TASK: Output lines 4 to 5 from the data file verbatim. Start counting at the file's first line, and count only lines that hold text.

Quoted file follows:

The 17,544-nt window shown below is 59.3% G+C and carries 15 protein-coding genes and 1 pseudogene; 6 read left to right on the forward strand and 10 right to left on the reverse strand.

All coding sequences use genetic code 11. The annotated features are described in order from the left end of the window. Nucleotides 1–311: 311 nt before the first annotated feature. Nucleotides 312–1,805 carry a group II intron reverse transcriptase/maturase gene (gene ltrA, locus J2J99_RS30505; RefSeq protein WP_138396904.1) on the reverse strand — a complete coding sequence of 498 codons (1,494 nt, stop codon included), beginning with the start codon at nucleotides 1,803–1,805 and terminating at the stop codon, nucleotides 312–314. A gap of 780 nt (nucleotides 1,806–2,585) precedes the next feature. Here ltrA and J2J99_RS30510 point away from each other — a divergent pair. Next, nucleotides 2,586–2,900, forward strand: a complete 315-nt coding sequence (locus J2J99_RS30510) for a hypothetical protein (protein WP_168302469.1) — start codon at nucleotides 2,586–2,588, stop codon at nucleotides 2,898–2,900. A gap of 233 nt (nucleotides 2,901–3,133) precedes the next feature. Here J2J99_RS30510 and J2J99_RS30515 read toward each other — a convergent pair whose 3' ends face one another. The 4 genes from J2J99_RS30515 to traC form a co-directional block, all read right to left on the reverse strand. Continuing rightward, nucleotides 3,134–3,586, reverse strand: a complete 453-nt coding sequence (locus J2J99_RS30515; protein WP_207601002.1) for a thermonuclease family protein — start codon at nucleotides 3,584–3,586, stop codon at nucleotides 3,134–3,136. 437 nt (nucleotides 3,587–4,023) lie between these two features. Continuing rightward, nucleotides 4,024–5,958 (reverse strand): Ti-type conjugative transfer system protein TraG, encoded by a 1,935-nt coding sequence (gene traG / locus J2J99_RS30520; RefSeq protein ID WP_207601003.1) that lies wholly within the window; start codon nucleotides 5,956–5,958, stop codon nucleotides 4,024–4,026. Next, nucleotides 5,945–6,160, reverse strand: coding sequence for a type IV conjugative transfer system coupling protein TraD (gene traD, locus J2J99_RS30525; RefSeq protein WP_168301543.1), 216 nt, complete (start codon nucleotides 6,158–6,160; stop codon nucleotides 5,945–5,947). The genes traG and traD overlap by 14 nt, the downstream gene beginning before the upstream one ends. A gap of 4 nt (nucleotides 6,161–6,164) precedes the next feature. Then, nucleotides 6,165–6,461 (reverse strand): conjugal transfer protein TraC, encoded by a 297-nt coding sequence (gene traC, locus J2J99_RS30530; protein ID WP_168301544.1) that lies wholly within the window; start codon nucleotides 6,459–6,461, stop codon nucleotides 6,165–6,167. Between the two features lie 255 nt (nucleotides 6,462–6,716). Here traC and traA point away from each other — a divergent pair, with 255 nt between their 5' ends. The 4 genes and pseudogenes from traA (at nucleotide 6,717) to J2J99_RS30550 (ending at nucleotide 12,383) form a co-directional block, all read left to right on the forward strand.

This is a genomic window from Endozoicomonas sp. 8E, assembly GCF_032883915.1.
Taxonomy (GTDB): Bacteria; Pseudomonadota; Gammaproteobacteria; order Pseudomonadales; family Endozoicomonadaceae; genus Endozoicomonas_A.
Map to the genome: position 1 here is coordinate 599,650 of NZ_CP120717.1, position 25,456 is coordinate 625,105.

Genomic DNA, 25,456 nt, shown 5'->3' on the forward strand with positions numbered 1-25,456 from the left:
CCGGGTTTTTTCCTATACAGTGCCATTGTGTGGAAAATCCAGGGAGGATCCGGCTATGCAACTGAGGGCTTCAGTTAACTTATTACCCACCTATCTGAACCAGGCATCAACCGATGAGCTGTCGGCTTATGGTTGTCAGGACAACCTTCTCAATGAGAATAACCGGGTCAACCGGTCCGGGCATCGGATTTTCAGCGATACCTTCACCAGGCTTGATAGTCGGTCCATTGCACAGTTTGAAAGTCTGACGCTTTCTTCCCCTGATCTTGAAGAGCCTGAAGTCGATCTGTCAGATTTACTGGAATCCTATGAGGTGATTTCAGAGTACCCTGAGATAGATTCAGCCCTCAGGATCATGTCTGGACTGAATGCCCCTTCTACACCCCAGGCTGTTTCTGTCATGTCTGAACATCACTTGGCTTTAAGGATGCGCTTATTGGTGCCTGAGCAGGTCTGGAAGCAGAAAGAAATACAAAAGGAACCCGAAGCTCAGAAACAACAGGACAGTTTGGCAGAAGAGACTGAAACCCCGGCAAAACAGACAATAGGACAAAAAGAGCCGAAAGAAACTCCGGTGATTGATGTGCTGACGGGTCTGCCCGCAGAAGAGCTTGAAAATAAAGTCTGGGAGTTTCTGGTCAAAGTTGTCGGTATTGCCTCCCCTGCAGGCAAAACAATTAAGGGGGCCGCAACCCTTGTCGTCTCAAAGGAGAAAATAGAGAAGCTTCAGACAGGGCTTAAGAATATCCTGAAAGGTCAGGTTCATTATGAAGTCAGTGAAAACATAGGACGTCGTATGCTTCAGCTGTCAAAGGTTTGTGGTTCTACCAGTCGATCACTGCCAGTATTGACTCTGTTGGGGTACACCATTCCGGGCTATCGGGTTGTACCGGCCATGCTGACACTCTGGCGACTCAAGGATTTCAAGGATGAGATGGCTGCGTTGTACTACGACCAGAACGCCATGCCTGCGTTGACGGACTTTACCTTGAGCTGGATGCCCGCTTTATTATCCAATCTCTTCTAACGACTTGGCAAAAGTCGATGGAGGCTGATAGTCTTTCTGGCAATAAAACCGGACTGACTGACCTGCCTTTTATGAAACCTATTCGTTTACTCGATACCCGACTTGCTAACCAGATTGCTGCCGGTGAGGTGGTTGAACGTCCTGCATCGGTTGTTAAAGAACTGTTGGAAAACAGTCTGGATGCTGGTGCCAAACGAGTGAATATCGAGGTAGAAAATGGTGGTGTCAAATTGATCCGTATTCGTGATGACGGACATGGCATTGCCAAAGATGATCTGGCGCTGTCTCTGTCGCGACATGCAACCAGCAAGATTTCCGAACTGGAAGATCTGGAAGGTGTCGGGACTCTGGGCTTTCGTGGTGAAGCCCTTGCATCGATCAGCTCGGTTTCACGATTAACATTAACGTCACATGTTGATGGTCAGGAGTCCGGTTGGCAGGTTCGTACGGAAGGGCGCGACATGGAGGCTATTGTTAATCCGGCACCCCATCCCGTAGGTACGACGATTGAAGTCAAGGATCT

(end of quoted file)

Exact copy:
Taxonomy (GTDB): Bacteria; Pseudomonadota; Gammaproteobacteria; order Pseudomonadales; family Endozoicomonadaceae; genus Endozoicomonas_A.
Map to the genome: position 1 here is coordinate 599,650 of NZ_CP120717.1, position 25,456 is coordinate 625,105.